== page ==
1978 BDO World Darts Championship
The 1978 Embassy World Darts Championship was the first World Darts Championships. The tournament was organised by the British Darts Organisation who had already set up the WDF World Cup and Winmau World Masters in its five years since formation. This was the only year that the tournament was played in a matchplay format of legs, rather than sets which came into operation from 1979 onwards. BBC Television covered the event and began a long broadcasting partnership with the BDO. Sid Waddell was the lead commentator on the tournament which he would cover for the BBC until 1994.
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|1978 Embassy World Darts Championship|
|Dates||6–10 February 1978|
|Venue||Heart of the Midlands Club|
Final – best of 21
|High checkout||161 |
The championships became possible when Mike Watterson, a snooker promoter, came up with the idea whilst sat in a barber's chair in 1977. Imperial Tobacco, who already sponsored the World Snooker Championship with their Embassy brand, were also interested and with Watterson promoting the event Imperial also signed up to the darts version, which they were to sponsor for 25 years. The relationship only ended when the UK government decided to end tobacco companies right to sponsor sporting events.
The tournament was held between 6 and 10 February. The tournament was held, for the only time, at the Heart of the Midlands Club in Nottingham. The BDO decided to move the event to Jollees Cabaret Club in Stoke-on-Trent for the following year.
The third night of the tournament was when tournament began to be lit up when Leighton Rees checked out in ten darts in front of the TV cameras. Eric Bristow was the number one seed for the championship, but suffered a surprise first round defeat to Conrad Daniels of the United States.
The number three seed, Leighton Rees of Wales beat number two seed, England's John Lowe 11–7 in the final. He began to pull ahead when a 180 and a 13-dart leg extended his lead from 8–7 to 9–7 and then he took the next two as well for the £3,000 top prize and the title as first ever World Darts Champion
Total Prize fund was £10,500
- Champion £3,000
- Runner-up £1,700
- Third Place £1,000
- Fourth Place £800
- Quarter finalists £500
- 1st round losers £250
Day One – Monday 6 February
The first days play at the inaugural Embassy World Darts Championships saw 4 first round matches, played over the best of 11 legs. In the opening match, number 1 seed Eric Bristow, a man who would later go on to dominate this event by reaching 10 finals over the 1980s and early 1990s bowed out 6–3 to American Conrad Daniels. Then in an all North American battle, Nicky Virachkul knocked out Hillyard Rossiter 6–0, the first ever World Championship whitewash.
The third game saw number 5 seed Alan Evans come through a tricky match against England's Alan Glazier by 6 legs to 4. There would be a Welsh semi-finalist guaranteed after 3rd seed and fellow Welshman Leighton Rees set up a quarter-final on Wednesday after beating Australian Barry Atkinson 6–0.
Day Two – Tuesday 7 February
The first round would be completed today, in the opening match, 4th seeded Scot Rab Smith would smoothly book a second round spot with a 6–0 win over Irishman Patrick Clifford. He would be up against a Swede before the match would be finished. Stefan Lord, seeded 6 won 6–3 against Kenth Ohlsson. Then the second surprise of the tournament came in defeat for 8th seed Tony Brown of England, 6–3 to Australian namesake Tim Brown. The final match would see John Lowe, the highest seed remaining in the Embassy draw begin with a 6–1 win over Bobby Semple of Scotland.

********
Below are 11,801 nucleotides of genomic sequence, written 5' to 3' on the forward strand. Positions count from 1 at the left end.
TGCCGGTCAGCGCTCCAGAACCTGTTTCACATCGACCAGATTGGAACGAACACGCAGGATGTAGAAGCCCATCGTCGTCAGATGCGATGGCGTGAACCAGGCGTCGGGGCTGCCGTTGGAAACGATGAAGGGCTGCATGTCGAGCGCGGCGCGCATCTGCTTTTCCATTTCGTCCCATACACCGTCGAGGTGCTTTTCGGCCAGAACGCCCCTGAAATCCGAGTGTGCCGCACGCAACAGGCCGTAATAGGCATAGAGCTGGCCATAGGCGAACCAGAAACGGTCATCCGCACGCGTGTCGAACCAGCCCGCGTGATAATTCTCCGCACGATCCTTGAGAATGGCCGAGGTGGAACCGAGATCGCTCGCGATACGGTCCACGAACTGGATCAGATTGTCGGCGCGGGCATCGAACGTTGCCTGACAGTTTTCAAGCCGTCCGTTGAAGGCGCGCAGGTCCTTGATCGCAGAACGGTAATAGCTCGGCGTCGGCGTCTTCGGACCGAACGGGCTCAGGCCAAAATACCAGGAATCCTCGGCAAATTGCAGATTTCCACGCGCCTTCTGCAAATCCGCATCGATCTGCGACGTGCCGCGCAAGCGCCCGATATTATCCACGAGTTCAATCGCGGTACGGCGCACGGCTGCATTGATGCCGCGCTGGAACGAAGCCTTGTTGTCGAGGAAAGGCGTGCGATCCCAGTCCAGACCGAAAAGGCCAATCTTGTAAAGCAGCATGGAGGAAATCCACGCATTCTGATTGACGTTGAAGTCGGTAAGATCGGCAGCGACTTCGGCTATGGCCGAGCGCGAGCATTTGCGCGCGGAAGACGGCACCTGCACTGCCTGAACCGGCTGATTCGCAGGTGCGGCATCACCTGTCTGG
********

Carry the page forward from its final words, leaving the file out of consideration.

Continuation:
Day Three – Wednesday 8 February
All 4 Quarter-Finals were played today, the matches still over the best of 11 legs.
A change in the broadcasting style – and this change was here to stay. After many complaints the BBC decided to split the screen enabling viewer to see the player's reactions and styles of throw. The first quarter-final saw Conrad Daniels leave the tournament after a great first round win over Eric Bristow, Nick Virachkul going into the semi-finals a 6–4 win.
Then came arguably one of the best games of the tournament, Evans vs. Rees. Evans took the first two legs in 13 darts, scoring two 180's in the first leg and a 177 in the second leg. Then with Rees 3–2, he took the 6th leg with scores of 137, 180, 180 & double 2 first dart, the first 10 darter on national television. Rees would go on to take the match with a 161 checkout for a 12 darter leg and a place against Virachkul by 6 legs to 3.
The bottom half of the draw saw Stefan Lord knock out Rab Smith in a surprising 6–3 win, whilst John Lowe continued his progress in the tournament, a 6–1 win over Tim Brown, a second 6–1 win for Lowe in the tournament so far.
Day Four – Thursday 9 February
The Semi-Finals and the third place play-off would be held today. Matches in the Semi-Finals being extended to the best of 15 legs, whilst the play-off would be the best of nine legs. Wales would have a finalist in the first ever World Championships, after Rees snuck home in the only match to go all the way, Rees winning 8–7 to end American hopes.
In the Second semi-final, John Lowe put out Stefan Lord 8–4 in a comfortable victory, consolation for Virachkul came in victory in the play-off, the American taking home £1000 for his week with Lord taking £800 after the play-off, which Virachkul won 5–4.
THE FINAL – Day Five – Friday 10 February
Rees vs. Lowe in a match for £3,000, the loser would take £1,700. Rees would become champion, winning the final by 11 legs to seven.
Best of 9 legs
Best of 11 legs
Best of 11 legs
Best of 15 legs
Best of 21 legs
- ""Talk Darts: History of British Darts Organisation", accessed 11 November 2010". Archived from the original on 10 January 2011. Retrieved 11 November 2010.